For most of my life I have had a Hate/Hate relationship with my breasts. They have always been too big. There was a time that my 5’0 tall, 95 pound frame carried DDs around, much to the dismay of my back. My breasts were a nuisance, an object of lewd leering, an embarrassment, a burden. I was a freak show, a freak of nature, simultaneously freakishly small and large. I had dents in my shoulders from my bra straps and had tingly, numb fingers. Insurance refused to pay for a reduction, citing the surgery as cosmetic, not medical.
For two years Dr. C was my advocate, fielding multiple calls with insurance schmucks, paper pushers executives and executing a letter writing campaign on my behalf. Dr. C is a plastic surgeon who only performs medically necessary plastic surgery. She travels with Operation Smile annually and has more integrity and heart than any medical professional I have ever known. She was my Fairy Godmother. After a long battle, physical therapy, the quest for the perfect bra, sleepless nights, pain meds, and a wallop to my self esteem, I became the woman I always wanted to be. However, I couldn’t help but still harbor resentment toward these breasts of mine. I never understood these women who paid oodles and risked their health to be as big as I was. In short, I never cared about or for my breasts. They were more an impediment than object of beauty, or nourishment, as I would find out about many years later.
When I was in graduate school my doctor detected a fishy lump during a routine exam. Doogie Howser conducted a needle biospy. I was fine. I wasn’t even all that terrified then because I really had no idea about breast cancer. I mean, I knew it was a disease, of course. I just hadn’t known anyone who had it. In my mind, that biopsy was just one more reason to hate my breasts.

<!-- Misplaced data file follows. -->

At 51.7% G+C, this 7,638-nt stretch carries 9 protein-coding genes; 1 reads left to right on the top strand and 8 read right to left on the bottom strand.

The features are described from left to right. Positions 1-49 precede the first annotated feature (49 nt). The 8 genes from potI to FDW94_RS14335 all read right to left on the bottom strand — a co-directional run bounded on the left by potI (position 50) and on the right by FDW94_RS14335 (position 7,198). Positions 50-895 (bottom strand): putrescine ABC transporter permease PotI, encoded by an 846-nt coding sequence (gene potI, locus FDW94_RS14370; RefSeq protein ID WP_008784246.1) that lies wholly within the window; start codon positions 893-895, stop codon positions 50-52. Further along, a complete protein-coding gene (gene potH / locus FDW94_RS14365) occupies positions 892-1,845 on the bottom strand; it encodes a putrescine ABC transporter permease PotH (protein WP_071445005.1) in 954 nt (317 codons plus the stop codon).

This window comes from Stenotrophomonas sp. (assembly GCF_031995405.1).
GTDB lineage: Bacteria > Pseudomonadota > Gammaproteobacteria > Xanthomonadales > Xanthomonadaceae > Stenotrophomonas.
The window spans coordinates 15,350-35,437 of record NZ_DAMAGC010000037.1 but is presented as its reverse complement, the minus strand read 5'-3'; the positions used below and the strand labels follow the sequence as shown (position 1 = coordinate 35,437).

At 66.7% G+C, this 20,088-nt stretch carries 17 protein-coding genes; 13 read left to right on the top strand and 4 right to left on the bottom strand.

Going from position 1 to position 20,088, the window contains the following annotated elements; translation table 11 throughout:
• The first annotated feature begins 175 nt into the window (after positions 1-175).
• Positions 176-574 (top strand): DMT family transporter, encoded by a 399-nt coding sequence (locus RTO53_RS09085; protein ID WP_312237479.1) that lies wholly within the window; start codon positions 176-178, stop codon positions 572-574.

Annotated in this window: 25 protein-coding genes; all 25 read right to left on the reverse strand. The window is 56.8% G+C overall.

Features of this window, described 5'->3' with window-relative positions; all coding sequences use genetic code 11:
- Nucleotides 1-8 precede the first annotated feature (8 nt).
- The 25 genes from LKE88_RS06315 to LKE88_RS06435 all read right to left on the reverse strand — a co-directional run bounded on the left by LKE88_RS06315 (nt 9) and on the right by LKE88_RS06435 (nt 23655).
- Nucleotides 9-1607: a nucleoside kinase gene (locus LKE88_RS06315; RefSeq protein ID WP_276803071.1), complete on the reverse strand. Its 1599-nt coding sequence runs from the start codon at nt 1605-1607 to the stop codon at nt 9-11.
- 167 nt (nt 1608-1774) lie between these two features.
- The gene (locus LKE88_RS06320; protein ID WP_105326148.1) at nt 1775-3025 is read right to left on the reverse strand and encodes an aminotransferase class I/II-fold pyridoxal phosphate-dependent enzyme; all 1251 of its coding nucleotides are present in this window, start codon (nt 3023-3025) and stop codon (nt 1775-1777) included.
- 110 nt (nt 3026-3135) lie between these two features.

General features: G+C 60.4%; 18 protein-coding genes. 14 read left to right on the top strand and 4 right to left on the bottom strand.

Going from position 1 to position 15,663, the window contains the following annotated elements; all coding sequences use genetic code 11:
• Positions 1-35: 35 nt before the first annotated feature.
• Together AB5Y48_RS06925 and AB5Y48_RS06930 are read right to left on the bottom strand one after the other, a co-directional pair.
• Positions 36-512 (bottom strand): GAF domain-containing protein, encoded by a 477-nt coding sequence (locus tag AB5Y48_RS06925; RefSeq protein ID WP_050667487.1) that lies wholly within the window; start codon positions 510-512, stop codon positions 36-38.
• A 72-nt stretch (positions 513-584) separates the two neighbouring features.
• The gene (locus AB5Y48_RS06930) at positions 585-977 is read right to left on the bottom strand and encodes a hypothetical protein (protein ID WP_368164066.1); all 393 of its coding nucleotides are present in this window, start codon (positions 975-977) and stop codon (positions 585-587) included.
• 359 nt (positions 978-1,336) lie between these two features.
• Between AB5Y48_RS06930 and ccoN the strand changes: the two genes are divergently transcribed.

Fast forward six years. Deal was an infant. Bird was two. I had by then known people who battled breast cancer, not people close to me, but I knew of people. I found a lump about the size of an egg in my right breast. The doctor was alarmed, though he tried to be calm as if he simply felt a splinter in my forefinger. The surgeon saw me immediately. He used the same breast reduction scar to dig back into me to remove the lump. This time I was scared as hell. So was Mac Daddy, but we never talked about it. FEAR hung over our every move, yet we didn’t let our voices give life to the “What If” game. We feared talking about it would make it true. No one spoke of cancer. We arranged for child care, for I was unable to lift my baby. I couldn’t even hold him. My friend Carmen was an angel, leaving her own daughter to help me care for my children. Neighbors brought meals and held the baby. Friends came to play with Bird. Poor thing was left to play lame games or cozy up for a story since I could do little else. Mac Daddy drove Bird to preschool and changed diapers around the clock. More friends took shifts helping me tend to my baby, baby Deal. They dressed him, fed him, wiped his bottom, cuddled him. All I could do was watch. I sat close by, held his tiny hands just to feel the warmth of his body and the softness of his body. I won’t get those weeks back. Those precious weeks of an infant staring at you longingly and cooing a song that makes you undoubtedly believe that there is a God.